Next up in The Win Column’s 2021 NHL Entry Draft coverage is Kent Johnson. Using TWC’s consolidated top 100 prospect rankings, Johnson sits at ninth overall, right around the range the Flames will be picking. Johnson has risen up draft rankings all year, and was recently ranked third among North American Skaters by Central Scouting.
Who is Kent Johnson?
Johnson was born on October 18, 2002, making him one of the oldest players projected to go in the first round this year. Similar to William Eklund, he missed the cut off for the 2020 draft by a month. Johnson is from British Columbia, Canada which is where he grew up playing hockey until going south of the border to play in the NCAA this most recent season.
Johnson is a left shot who is a natural centreman, but played at left wing last season in Michigan in order to play with fellow top prospect and centreman Matthew Beniers on Michigan’s top line. Going forward he will most likely move back to centre. He stands at a slim 6’1 and 165 pounds.
Kent Johnson’s on-ice production
Let’s take a look at Johnson’s production over the past three seasons across the two leagues he played in.
|2018-19||D-2||BCHL||Trail Smoke Eaters||57||20||26||46||8.6|
|2019-20||D-1||BCHL||Trail Smoke Eaters||52||41||60||101||20.7|
|2020-21||D+0||NCAA Big-10||U. of Michigan||26||9||18||27||28.3|
Johnson spent the previous two seasons before this one playing in the BCHL, a Junior A league based in British Columbia. His 46 points in 57 games in 2018-19 ranked 45th league wide, however he was just 16 years old playing mainly against 18 to 20-year-olds. He was the highest scoring 16-year-old in the league that year. He was also named to the BCHL All-Rookie team.
The next season Johnson dominated the BCHL, putting up a staggering 101 points in just 52 games which was 30 more than any other player in the league. He also led the league in both goals and assists. His 1.94 points per game was the best total in the BCHL since Scott Gomez’s 2.29 points per game during the 1996-1997 season. He was named a BCHL First-Team All-Star as well as winning the BCHL Most Sportsmanlike Player and the BCHL Most Valuable Player.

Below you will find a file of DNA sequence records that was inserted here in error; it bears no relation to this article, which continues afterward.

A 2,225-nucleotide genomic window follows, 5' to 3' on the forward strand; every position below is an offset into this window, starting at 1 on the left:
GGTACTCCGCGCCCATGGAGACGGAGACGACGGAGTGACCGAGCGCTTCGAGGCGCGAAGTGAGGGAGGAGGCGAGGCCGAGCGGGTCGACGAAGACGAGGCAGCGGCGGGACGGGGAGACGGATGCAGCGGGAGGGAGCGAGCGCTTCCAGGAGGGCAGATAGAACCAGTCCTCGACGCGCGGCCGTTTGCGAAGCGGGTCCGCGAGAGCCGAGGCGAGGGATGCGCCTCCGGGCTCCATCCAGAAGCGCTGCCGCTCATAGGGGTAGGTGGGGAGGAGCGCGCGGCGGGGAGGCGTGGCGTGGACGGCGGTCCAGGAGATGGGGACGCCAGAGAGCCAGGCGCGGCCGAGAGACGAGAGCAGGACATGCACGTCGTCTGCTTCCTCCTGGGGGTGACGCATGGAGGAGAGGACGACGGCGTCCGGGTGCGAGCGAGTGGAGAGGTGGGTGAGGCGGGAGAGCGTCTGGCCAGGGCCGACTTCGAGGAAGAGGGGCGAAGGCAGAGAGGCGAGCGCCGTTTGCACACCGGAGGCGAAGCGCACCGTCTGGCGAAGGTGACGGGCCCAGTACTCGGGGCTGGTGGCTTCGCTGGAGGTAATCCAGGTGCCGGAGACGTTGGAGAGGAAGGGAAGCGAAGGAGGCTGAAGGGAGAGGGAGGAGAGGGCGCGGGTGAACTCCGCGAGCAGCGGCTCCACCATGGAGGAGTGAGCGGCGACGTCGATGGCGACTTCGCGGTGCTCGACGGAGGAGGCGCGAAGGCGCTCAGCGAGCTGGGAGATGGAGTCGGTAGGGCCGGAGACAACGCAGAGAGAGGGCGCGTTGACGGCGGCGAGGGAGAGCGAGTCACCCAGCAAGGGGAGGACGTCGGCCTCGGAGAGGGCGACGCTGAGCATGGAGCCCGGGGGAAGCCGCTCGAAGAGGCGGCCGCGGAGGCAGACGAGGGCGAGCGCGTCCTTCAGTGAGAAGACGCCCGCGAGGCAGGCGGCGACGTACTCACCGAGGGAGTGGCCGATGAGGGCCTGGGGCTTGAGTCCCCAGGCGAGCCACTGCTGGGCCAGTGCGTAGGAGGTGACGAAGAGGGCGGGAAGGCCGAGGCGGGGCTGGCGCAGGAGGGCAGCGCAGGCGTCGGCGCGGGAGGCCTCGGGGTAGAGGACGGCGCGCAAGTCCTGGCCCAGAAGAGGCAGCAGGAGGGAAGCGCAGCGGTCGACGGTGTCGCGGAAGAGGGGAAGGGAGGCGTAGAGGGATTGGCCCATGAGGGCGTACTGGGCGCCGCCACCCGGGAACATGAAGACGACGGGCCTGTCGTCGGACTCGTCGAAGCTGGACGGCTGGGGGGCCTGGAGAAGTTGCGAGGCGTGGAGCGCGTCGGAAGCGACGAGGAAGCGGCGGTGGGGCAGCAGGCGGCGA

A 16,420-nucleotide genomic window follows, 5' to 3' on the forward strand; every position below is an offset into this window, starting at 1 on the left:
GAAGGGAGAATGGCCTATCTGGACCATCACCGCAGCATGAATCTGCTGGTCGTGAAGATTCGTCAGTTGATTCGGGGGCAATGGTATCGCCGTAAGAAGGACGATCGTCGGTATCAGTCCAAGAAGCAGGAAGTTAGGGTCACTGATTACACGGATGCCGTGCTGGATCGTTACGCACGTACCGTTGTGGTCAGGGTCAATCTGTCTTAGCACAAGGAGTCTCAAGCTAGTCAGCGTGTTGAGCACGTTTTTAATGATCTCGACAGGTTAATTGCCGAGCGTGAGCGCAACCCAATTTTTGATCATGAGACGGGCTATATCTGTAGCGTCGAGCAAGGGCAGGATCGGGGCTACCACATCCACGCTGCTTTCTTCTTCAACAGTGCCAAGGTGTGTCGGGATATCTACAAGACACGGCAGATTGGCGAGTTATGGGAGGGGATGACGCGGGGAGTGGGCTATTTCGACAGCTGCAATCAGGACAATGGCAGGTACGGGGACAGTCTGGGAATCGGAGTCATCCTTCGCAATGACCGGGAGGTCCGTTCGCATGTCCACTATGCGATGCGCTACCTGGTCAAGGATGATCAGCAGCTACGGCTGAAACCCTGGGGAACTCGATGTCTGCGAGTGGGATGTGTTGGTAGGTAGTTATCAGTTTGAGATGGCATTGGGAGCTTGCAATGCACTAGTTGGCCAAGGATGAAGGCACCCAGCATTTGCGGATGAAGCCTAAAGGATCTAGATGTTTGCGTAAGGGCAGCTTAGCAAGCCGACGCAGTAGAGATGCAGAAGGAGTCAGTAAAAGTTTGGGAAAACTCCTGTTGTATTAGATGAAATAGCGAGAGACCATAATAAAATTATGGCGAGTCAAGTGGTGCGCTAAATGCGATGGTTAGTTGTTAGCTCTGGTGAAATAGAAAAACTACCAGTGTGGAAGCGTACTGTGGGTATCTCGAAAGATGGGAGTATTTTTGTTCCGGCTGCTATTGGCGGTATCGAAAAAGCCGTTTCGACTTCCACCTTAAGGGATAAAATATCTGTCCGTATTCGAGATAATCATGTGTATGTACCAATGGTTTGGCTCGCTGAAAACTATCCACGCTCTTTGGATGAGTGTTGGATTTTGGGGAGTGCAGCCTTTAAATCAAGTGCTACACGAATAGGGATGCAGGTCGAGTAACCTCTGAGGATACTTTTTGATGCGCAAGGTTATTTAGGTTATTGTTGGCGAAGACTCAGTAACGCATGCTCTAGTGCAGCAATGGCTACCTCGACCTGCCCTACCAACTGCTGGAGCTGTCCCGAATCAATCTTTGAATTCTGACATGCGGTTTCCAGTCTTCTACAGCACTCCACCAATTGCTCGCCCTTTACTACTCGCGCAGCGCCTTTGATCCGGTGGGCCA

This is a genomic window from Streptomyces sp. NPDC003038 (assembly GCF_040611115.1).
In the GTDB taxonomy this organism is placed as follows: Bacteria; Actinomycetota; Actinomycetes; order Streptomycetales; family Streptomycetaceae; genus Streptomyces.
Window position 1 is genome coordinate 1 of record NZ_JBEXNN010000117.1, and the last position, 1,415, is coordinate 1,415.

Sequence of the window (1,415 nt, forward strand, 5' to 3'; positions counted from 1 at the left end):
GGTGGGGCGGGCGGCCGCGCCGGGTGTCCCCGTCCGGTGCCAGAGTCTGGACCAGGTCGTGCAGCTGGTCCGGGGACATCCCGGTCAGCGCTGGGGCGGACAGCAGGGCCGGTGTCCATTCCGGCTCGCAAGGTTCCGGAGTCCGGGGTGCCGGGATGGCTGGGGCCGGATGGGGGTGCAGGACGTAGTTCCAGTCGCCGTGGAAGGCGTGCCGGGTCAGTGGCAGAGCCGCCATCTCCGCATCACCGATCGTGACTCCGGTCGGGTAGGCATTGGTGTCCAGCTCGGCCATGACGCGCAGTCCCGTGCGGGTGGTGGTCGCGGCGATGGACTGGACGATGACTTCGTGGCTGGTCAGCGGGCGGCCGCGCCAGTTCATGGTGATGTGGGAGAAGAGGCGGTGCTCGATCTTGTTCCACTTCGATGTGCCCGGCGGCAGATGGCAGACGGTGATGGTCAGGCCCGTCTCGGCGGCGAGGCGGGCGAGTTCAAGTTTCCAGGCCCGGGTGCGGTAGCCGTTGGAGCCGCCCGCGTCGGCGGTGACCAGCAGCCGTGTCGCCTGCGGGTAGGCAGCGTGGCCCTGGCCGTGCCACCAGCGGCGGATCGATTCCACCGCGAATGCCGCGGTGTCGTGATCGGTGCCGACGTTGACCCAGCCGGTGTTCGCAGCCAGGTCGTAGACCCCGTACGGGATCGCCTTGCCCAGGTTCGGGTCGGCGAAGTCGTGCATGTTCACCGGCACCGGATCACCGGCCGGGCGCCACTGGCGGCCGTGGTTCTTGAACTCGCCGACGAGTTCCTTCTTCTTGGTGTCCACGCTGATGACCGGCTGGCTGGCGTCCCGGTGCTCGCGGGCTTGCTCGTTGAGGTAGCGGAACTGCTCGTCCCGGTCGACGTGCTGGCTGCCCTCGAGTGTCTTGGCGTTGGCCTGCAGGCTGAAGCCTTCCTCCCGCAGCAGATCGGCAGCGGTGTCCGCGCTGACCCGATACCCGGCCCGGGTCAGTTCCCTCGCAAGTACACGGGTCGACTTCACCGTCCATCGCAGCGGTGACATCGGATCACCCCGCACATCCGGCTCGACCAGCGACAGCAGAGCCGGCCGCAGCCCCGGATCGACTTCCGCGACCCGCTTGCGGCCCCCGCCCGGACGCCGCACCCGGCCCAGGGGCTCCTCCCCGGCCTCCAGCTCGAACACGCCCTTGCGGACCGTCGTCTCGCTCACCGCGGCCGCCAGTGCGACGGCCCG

This most recent season, Johnson made the jump to the NCAA to play for the University of Michigan with fellow top prospects Owen Power and Beniers. His 27 points ranked 28th in the NCAA, but was first among draft eligible players beating out teammate Matthew Beniers. He was also an initial nominee for the Hobey Baker award handed out to the NCAA’s top male hockey player each year.
Johnson has never represented Canada at a major tournament, however he will have a good shot at making the team for the 2022 World Juniors after being a surprising omission from the team’s 2021 selection camp.
Kent Johnson’s strengths
Skill, skill and more skill. Johnson is arguably the most purely skilled offensive player in the draft. Whenever you watch him play you can tell right away he has an elite set of hands. His elite handling of the puck allows him to make quick plays in tight and also while moving at top speed. He’s very hard to contain with the puck and can beat defenders in one-on-one situations with ease when given enough time and space.
He possesses high end playmaking ability as well and will most likely be a playmaker more than a scorer at the next level. Using his elite hands, high-end vision, and impressive creativity he is able to find teammates all over the ice. He’s a very good play driver and loves having the puck on his stick in the offensive zone in order to use his dynamic skills and creativity to create separation leading to chances for himself and his teammates.
His skating is also very strong. He doesn’t possess high-end top speed, but he is very quick and agile. His edgework is very good and it allows him to change directions quickly and shake off defenders. When he has the puck he is very hard to contain. Here he is showcasing his skating, puck handling and elusiveness behind the net before finishing it off with a “Michigan” attempt.